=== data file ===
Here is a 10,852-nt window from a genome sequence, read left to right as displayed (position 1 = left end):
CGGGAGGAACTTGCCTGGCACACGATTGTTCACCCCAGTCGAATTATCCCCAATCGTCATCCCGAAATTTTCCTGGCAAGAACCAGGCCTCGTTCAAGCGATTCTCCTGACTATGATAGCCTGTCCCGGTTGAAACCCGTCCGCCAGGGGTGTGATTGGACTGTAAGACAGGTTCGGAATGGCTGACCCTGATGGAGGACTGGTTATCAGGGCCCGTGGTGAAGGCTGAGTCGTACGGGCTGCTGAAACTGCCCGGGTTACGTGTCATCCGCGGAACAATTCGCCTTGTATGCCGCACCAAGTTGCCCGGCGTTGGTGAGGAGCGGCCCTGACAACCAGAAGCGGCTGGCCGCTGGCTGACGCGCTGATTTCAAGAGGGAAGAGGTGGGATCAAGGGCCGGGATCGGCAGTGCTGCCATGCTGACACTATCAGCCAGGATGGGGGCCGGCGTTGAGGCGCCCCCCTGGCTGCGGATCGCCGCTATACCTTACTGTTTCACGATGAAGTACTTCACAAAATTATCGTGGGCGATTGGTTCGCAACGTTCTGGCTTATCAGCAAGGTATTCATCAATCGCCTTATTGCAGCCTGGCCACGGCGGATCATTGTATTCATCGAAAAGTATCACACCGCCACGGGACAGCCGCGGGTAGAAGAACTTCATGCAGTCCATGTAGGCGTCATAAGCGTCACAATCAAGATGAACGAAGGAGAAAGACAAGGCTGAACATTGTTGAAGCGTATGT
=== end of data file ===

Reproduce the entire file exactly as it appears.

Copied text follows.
Here is a 10,852-nt window from a genome sequence, read left to right as displayed (position 1 = left end):
CGGGAGGAACTTGCCTGGCACACGATTGTTCACCCCAGTCGAATTATCCCCAATCGTCATCCCGAAATTTTCCTGGCAAGAACCAGGCCTCGTTCAAGCGATTCTCCTGACTATGATAGCCTGTCCCGGTTGAAACCCGTCCGCCAGGGGTGTGATTGGACTGTAAGACAGGTTCGGAATGGCTGACCCTGATGGAGGACTGGTTATCAGGGCCCGTGGTGAAGGCTGAGTCGTACGGGCTGCTGAAACTGCCCGGGTTACGTGTCATCCGCGGAACAATTCGCCTTGTATGCCGCACCAAGTTGCCCGGCGTTGGTGAGGAGCGGCCCTGACAACCAGAAGCGGCTGGCCGCTGGCTGACGCGCTGATTTCAAGAGGGAAGAGGTGGGATCAAGGGCCGGGATCGGCAGTGCTGCCATGCTGACACTATCAGCCAGGATGGGGGCCGGCGTTGAGGCGCCCCCCTGGCTGCGGATCGCCGCTATACCTTACTGTTTCACGATGAAGTACTTCACAAAATTATCGTGGGCGATTGGTTCGCAACGTTCTGGCTTATCAGCAAGGTATTCATCAATCGCCTTATTGCAGCCTGGCCACGGCGGATCATTGTATTCATCGAAAAGTATCACACCGCCACGGGACAGCCGCGGGTAGAAGAACTTCATGCAGTCCATGTAGGCGTCATAAGCGTCACAATCAAGATGAACGAAGGAGAAAGACAAGGCTGAACATTGTTGAAGCGTATGT